Saturday, January 22, 2011

Penus Rectus









Penus Rectus 1997/Penus Rectus 2010
Dead Mind Records - CD + 7”
Ever wondered why black rap artists never refer to their manhood as a ‘cock’? According to Peter Silverton and his fascinating book ‘Filthy English’ it may have something to do with the fact that female African slaves called their fannys ‘cocks’. Quite why a euphemism for manhood came from a shortening of the name Richard though I don’t know, the same goes for why female African slaves should call their fannys cocks - some things just get lost in the midsts of time. But then dicksucker just doesn't have the same impact as cocksucker does it? Same goes for dick off, not nearly as effective as cock off and whilst dickhead is eminently more user friendly than cockhead I find cocktease or pricktease far more user friendly than dicktease [which is too near to striptease to be of any use as a good swear]. Apparently early English puritan settlers to America were so worried about overuse of the word ‘cock’ that they did their best to rid themselves of it by adopting the Dutch word ‘roost’ - hence ‘rooster’ rather than cockerel. Its why Americans call faucets faucets and not stop cocks [an English English word for ‘tap’] and why weathercocks and cockroaches become weathervanes and plain old roaches. 
Which brings me to Penus Rectus and the age old obsession of noise and penises. [Actually Penus is latin for painful which explains nothing whilst rectus is latin for straight. I’m nothing if not well researched]. Peni abound on the artwork to both these releases of course. Indeed various inserts and artwork are covered in all manner of phallus. Maybe its there for just in case you forget what one looks like or maybe they just like drawing big knobs? Whatever. 
The CD is a bit of a curates egg. Its a collection of tracks that appeared on a 1997 three cassette comp called [of course] Penus Rectus. The original cassette release carried about 30-odd tracks but here they’re whittled down to twelve, the frustrating thing being ... no track info. The insert says ‘this selection taken from …’ and leaves it at that. Having discovered the original release on discogs it seems a shame that Dead Mind haven’t taken the time to at least give us some detailed info or stretched it further by re-releasing the whole thing. Without a track listing I’m lost. It all sounds like decent mid nineties noise to me, meaning its fairly uncomplicated, muddily recorded and delivered with a sometimes naive honesty but with no info comes no detailed review. Just for the record, track 11 was my favourite [I’m guessing Macronymhpa].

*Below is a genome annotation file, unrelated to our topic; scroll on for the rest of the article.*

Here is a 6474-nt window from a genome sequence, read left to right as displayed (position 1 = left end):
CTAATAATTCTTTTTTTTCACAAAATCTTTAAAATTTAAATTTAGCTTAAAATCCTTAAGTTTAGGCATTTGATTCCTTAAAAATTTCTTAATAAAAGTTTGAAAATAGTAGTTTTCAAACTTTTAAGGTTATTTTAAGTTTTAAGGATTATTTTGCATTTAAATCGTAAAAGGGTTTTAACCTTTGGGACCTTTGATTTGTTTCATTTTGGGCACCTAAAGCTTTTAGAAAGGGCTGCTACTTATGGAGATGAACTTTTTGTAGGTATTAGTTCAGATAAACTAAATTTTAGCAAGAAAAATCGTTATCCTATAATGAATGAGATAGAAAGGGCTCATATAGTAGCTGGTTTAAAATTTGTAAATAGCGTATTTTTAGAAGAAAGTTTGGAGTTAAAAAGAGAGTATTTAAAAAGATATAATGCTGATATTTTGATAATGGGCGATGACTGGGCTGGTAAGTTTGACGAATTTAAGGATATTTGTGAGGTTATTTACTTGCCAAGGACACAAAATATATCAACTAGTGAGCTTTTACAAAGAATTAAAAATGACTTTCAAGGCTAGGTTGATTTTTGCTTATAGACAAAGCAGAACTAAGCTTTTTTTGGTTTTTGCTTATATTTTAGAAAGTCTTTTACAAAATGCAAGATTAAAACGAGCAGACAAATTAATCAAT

At least the single is marked up. A track each from Prurient, Odal, Smell & Quim and Streicher. Odal is the only artist who appeared on the original cassette release and while Smell & Quim and Streicher were certainly around at that time they didn’t. That leaves Prurient to kick things off with a huge swaying lopsided pan-attack of holistic noise. A far cry from his feedback workings and well worth hearing. No doubt the Prurient completists will already be taking notes. Odal is a short blast of static and buried screaming whilst Smell & Quim work over a track call ‘cuntsocket’ [presumably included so that the other half don’t feel left out]. Its a classic slice of degenerate Quim with [I hope] porn outtakes amid a miasma of swirling muck. Which leaves Streicher. Perhaps one of the most enigmatic and controversial artists ever to release work in the Noise/Power Electronics arena. Listening to this contribution will leave you no wiser though - a straight forward blast of decent if not earth shattering noise. Which gets me to wondering as to whether the single contains material originally earmarked for the cassette release? The label that released Penus Rectus in 1997 was Dutch, Dead Mind is Dutch, there’s a link somewhere.
Peter Silverton/Filthy English http://tinyurl.com/4h4t3rs





[after many weeks the CD artwork appears]






1 comment:

Mel said...

This is the second time today I've heard the phrase 'curate's egg' used. As we're talking etymology and scatology, I was very surprised to find it comes from a cartoon in Punch, that repository of unfathomable Victorian humour. Funny, in my head I always got it mixed up with holy relics for some reason.
Happy Burns night.
Mel